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Improving participation might be another plan to improve bilingual education, teaching and learning situation in India. Studies indicate that the causes of underlying problems with educational participation of young children may be different for boys and girls and among the various social groups of the country (Huisman 2010)nice. In general factors may play a role in any situation, but that the degree to which they are important differs depending on characteristics of the larger context of that situation. In India, for example, financial support can be very helpful in persuading poor parents to send their daughters to school if financial restrictions are a major reason for them not being in school. Nevertheless, in rural areas where concerns about safety (due to longer travelling distances) are stronger and in regions with a strong patriarchal culture that restricts access of women to public places, financial incentives cannot always be helpful in convincing parents to send their daughters to school (Bandyopadhyay and Subrahmanian, 2008; Moghadam, 2004; Kandiyoti, 1988) (in Huisman 2010). Indeed, according to Huisman (2010), due to there are no good educational facilities available, and even when such facilities are available they might remain underused in regions where there are no job opportunities for educated people, it makes little sense to try to influence household-level factors. This evidence suggests that school characteristics are more significant compared to family background characteristics in explaining the educational outcomes of children. As a result, for the Indian situation, to address such conditioning effects of the context in which children live, there is an analyze interactions between school characteristics and cultural characteristics of the context with the major household-level factors. This may help us to shed light on the situation under which specific determinants are more or less significant for getting children into school.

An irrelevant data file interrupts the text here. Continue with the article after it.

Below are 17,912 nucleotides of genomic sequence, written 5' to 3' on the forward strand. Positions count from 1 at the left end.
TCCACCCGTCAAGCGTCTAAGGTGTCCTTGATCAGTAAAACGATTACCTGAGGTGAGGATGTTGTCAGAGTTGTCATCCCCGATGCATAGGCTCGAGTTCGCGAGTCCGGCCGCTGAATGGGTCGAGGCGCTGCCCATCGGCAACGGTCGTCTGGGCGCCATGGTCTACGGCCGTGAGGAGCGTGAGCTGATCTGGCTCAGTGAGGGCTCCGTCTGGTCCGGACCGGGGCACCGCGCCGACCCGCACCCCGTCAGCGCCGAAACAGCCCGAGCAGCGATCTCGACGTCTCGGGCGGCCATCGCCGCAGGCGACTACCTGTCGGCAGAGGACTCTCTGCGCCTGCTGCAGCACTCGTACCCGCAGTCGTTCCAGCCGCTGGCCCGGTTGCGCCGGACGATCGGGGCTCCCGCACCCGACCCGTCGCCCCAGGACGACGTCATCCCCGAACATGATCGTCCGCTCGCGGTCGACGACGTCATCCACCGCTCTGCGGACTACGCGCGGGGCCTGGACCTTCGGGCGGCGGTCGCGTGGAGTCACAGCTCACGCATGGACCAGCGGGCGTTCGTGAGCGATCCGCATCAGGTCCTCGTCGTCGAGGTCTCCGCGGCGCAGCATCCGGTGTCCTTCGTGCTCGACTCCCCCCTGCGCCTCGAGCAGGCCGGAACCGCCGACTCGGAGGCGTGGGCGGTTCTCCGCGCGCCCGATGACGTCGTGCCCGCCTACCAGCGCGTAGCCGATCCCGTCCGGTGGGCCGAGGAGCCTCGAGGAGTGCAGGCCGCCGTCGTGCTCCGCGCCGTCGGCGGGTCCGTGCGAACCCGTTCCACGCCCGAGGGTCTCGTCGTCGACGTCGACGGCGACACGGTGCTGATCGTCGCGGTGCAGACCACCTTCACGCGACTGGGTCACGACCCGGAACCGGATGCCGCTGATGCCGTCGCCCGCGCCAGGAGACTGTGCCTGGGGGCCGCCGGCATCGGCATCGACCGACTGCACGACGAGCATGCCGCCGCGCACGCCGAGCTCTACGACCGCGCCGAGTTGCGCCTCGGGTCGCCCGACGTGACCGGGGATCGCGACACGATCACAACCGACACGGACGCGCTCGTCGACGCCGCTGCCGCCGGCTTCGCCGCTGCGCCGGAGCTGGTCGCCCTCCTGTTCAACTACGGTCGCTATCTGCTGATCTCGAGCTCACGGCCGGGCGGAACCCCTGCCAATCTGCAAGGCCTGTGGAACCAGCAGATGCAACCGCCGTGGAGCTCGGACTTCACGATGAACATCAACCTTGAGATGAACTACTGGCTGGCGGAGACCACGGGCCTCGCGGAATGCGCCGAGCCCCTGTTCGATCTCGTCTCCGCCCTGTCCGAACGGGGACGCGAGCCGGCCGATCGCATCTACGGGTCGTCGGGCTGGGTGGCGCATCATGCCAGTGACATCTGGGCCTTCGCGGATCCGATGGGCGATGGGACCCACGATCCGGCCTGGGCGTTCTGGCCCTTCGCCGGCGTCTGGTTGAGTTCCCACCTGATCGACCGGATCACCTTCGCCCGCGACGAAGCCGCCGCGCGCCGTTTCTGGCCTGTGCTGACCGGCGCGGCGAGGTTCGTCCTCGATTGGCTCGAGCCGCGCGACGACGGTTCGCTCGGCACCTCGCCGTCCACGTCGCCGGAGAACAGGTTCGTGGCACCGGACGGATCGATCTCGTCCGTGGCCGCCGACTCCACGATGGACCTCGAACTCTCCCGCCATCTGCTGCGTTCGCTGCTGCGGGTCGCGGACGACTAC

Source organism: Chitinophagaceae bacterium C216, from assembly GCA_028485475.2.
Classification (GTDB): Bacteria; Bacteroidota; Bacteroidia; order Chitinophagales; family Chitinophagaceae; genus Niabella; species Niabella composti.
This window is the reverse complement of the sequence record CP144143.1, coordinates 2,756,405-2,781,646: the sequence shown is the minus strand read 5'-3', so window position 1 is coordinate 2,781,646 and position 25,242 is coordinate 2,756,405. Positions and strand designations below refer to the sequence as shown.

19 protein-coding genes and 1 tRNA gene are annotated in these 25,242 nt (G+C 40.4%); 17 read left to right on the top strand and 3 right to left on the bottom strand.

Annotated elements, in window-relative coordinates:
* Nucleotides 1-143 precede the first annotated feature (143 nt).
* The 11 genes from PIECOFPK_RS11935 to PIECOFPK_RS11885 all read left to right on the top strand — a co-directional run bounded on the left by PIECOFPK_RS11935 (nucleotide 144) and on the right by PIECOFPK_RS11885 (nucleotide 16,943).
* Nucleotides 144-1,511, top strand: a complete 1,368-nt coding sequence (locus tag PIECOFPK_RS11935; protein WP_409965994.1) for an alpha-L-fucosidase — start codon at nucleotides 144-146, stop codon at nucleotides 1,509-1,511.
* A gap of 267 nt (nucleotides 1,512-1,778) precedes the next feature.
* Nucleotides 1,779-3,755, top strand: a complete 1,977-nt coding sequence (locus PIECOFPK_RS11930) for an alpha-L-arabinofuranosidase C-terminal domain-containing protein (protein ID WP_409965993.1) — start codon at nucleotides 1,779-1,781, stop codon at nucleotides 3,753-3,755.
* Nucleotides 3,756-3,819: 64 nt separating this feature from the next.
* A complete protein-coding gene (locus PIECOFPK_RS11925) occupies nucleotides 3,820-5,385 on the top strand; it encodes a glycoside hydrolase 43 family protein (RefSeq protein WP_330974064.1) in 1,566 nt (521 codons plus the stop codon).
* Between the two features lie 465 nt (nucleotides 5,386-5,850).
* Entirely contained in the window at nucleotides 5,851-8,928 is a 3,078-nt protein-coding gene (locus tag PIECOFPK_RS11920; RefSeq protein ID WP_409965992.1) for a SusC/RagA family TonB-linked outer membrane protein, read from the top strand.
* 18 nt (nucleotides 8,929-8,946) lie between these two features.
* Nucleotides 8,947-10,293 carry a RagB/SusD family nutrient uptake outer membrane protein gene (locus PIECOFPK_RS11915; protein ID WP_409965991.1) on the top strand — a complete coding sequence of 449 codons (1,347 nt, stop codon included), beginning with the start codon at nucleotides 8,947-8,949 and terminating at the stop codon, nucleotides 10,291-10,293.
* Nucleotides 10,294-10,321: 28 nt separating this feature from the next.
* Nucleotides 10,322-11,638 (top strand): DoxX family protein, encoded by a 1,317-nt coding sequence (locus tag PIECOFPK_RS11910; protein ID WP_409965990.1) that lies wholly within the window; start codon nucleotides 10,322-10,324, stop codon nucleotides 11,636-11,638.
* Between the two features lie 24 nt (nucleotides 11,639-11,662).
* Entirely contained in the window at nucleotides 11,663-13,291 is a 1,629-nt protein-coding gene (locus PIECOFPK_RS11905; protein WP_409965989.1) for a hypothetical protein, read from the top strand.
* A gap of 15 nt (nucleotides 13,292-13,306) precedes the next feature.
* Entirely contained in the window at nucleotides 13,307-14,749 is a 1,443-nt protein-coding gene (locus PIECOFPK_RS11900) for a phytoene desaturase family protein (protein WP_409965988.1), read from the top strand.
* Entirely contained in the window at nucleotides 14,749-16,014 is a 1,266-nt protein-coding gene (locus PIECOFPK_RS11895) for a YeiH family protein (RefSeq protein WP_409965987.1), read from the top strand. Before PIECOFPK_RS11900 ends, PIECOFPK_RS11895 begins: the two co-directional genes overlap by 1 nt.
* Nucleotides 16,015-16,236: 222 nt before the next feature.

In conclusion, language policy issues in education including the number of languages to be used and taught, the medium of instruction, and the education policy toward minority groups related bilingual education are a significant problems facing educational policies of the Government of India. Improving language education by the Government as well as improving participation might be effective alleviation strategies to address bilingual education, teaching and learning situation in India resulting from language policy issues. Because improving language education by the Government is teacher training program and develop these competencies among students through student-centered and activity-based teaching of languages by using the communicative interactive approach. Moreover, improving participation is a strategy to address the causes of underlying problems with educational participation of young children and among the various social groups of the country. In order to ensure the effectiveness of these strategies it is significant to continue to conduct research in the field of bilingual education in India. However, this will serve to reduce the effects of language policy issues used in India. Failure to take appropriate action may have a devastating impact on educational system and curriculum design process in India.